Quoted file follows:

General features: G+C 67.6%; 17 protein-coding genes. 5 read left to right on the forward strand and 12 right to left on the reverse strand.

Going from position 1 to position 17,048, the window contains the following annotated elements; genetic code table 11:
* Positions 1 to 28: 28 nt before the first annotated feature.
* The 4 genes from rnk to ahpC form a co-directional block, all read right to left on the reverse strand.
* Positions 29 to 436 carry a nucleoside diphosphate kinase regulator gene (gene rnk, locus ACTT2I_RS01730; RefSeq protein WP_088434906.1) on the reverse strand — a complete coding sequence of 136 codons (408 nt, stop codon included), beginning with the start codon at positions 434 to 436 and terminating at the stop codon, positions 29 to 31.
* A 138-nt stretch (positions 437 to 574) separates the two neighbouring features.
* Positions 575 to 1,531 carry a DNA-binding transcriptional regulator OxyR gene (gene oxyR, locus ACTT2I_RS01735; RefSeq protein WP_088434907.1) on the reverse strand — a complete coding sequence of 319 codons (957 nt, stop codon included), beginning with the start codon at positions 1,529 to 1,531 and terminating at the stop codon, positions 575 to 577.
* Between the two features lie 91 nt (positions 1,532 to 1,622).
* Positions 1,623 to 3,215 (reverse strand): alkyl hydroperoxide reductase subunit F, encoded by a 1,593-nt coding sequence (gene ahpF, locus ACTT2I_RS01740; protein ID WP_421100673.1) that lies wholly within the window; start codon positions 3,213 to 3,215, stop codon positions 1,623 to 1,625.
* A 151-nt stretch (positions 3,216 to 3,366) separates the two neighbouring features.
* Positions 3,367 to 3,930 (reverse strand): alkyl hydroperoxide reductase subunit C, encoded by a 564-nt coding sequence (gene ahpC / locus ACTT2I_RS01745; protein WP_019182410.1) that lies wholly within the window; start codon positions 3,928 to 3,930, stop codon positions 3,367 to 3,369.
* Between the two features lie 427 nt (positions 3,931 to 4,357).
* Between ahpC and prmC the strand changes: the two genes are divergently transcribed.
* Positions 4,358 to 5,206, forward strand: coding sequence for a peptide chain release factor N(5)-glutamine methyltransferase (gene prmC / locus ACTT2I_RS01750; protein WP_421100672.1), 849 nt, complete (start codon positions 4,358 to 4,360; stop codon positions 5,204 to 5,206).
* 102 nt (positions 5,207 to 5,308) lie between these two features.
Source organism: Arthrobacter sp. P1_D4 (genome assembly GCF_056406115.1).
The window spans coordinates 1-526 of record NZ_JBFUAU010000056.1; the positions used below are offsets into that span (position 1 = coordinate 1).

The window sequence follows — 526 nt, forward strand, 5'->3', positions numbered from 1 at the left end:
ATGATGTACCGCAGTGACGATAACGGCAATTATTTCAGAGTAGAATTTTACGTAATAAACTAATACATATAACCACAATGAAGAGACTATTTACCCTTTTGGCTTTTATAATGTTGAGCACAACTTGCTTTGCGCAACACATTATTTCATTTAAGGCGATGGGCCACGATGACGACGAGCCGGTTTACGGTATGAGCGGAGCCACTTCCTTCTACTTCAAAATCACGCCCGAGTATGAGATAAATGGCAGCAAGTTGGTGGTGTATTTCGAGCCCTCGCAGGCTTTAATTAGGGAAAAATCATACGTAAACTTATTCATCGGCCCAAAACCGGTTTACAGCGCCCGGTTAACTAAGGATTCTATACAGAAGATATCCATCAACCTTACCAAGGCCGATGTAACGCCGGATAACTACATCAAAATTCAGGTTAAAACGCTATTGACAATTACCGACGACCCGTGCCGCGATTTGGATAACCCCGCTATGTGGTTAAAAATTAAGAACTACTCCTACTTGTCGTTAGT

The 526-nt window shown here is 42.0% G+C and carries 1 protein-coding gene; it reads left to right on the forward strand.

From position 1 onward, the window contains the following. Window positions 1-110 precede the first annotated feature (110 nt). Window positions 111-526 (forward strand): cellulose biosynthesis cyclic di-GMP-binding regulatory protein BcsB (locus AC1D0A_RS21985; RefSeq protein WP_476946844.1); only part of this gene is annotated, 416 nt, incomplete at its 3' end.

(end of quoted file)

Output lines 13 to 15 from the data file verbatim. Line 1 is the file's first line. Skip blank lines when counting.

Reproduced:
* Between ahpC and prmC the strand changes: the two genes are divergently transcribed.
* Positions 4,358 to 5,206, forward strand: coding sequence for a peptide chain release factor N(5)-glutamine methyltransferase (gene prmC / locus ACTT2I_RS01750; protein WP_421100672.1), 849 nt, complete (start codon positions 4,358 to 4,360; stop codon positions 5,204 to 5,206).
* 102 nt (positions 5,207 to 5,308) lie between these two features.